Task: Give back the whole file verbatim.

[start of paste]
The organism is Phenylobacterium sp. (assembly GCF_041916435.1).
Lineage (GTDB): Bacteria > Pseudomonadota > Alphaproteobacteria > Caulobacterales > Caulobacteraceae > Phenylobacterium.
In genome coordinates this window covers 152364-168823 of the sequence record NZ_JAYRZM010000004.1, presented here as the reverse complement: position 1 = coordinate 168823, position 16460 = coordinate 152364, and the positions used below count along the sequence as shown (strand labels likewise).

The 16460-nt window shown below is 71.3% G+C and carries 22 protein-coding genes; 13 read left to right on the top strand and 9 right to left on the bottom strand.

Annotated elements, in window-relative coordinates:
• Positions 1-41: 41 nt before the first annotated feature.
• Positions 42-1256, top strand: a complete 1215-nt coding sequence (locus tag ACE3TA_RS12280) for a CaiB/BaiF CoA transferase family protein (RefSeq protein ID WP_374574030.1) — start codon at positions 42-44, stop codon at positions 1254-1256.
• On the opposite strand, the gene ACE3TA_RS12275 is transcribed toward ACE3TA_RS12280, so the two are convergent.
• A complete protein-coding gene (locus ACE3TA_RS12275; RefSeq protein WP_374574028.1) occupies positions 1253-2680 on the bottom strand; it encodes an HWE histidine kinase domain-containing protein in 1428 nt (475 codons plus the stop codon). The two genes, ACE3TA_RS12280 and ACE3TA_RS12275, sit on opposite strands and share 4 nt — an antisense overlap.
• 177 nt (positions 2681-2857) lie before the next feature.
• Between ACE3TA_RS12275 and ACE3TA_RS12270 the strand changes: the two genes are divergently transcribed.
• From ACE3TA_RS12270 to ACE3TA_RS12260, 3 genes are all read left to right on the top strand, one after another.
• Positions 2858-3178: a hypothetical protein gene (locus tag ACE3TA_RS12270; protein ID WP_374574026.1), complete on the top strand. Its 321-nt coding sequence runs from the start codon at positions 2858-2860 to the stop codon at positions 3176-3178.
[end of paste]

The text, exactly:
The organism is Phenylobacterium sp. (assembly GCF_041916435.1).
Lineage (GTDB): Bacteria > Pseudomonadota > Alphaproteobacteria > Caulobacterales > Caulobacteraceae > Phenylobacterium.
In genome coordinates this window covers 152364-168823 of the sequence record NZ_JAYRZM010000004.1, presented here as the reverse complement: position 1 = coordinate 168823, position 16460 = coordinate 152364, and the positions used below count along the sequence as shown (strand labels likewise).

The 16460-nt window shown below is 71.3% G+C and carries 22 protein-coding genes; 13 read left to right on the top strand and 9 right to left on the bottom strand.

Annotated elements, in window-relative coordinates:
• Positions 1-41: 41 nt before the first annotated feature.
• Positions 42-1256, top strand: a complete 1215-nt coding sequence (locus tag ACE3TA_RS12280) for a CaiB/BaiF CoA transferase family protein (RefSeq protein ID WP_374574030.1) — start codon at positions 42-44, stop codon at positions 1254-1256.
• On the opposite strand, the gene ACE3TA_RS12275 is transcribed toward ACE3TA_RS12280, so the two are convergent.
• A complete protein-coding gene (locus ACE3TA_RS12275; RefSeq protein WP_374574028.1) occupies positions 1253-2680 on the bottom strand; it encodes an HWE histidine kinase domain-containing protein in 1428 nt (475 codons plus the stop codon). The two genes, ACE3TA_RS12280 and ACE3TA_RS12275, sit on opposite strands and share 4 nt — an antisense overlap.
• 177 nt (positions 2681-2857) lie before the next feature.
• Between ACE3TA_RS12275 and ACE3TA_RS12270 the strand changes: the two genes are divergently transcribed.
• From ACE3TA_RS12270 to ACE3TA_RS12260, 3 genes are all read left to right on the top strand, one after another.
• Positions 2858-3178: a hypothetical protein gene (locus tag ACE3TA_RS12270; protein ID WP_374574026.1), complete on the top strand. Its 321-nt coding sequence runs from the start codon at positions 2858-2860 to the stop codon at positions 3176-3178.